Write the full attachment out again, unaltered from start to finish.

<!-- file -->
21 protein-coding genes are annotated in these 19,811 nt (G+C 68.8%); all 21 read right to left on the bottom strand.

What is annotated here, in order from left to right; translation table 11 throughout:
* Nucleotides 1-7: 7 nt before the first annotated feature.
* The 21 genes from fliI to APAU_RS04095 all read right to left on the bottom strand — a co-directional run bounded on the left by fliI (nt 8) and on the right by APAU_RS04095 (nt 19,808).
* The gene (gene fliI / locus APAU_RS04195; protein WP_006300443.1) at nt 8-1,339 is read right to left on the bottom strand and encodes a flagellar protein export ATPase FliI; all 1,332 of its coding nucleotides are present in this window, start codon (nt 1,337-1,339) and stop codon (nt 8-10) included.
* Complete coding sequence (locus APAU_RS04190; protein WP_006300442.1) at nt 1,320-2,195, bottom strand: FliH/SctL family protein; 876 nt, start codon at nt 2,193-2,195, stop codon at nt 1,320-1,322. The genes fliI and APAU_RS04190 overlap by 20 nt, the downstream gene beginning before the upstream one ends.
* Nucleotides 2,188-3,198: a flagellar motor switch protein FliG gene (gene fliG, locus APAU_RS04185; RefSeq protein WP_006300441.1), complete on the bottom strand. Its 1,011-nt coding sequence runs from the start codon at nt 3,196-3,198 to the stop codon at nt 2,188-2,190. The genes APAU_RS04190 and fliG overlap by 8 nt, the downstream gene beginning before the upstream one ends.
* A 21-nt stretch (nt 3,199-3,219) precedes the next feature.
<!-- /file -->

21 protein-coding genes are annotated in these 19,811 nt (G+C 68.8%); all 21 read right to left on the bottom strand.

What is annotated here, in order from left to right; translation table 11 throughout:
* Nucleotides 1-7: 7 nt before the first annotated feature.
* The 21 genes from fliI to APAU_RS04095 all read right to left on the bottom strand — a co-directional run bounded on the left by fliI (nt 8) and on the right by APAU_RS04095 (nt 19,808).
* The gene (gene fliI / locus APAU_RS04195; protein WP_006300443.1) at nt 8-1,339 is read right to left on the bottom strand and encodes a flagellar protein export ATPase FliI; all 1,332 of its coding nucleotides are present in this window, start codon (nt 1,337-1,339) and stop codon (nt 8-10) included.
* Complete coding sequence (locus APAU_RS04190; protein WP_006300442.1) at nt 1,320-2,195, bottom strand: FliH/SctL family protein; 876 nt, start codon at nt 2,193-2,195, stop codon at nt 1,320-1,322. The genes fliI and APAU_RS04190 overlap by 20 nt, the downstream gene beginning before the upstream one ends.
* Nucleotides 2,188-3,198: a flagellar motor switch protein FliG gene (gene fliG, locus APAU_RS04185; RefSeq protein WP_006300441.1), complete on the bottom strand. Its 1,011-nt coding sequence runs from the start codon at nt 3,196-3,198 to the stop codon at nt 2,188-2,190. The genes APAU_RS04190 and fliG overlap by 8 nt, the downstream gene beginning before the upstream one ends.
* A 21-nt stretch (nt 3,199-3,219) precedes the next feature.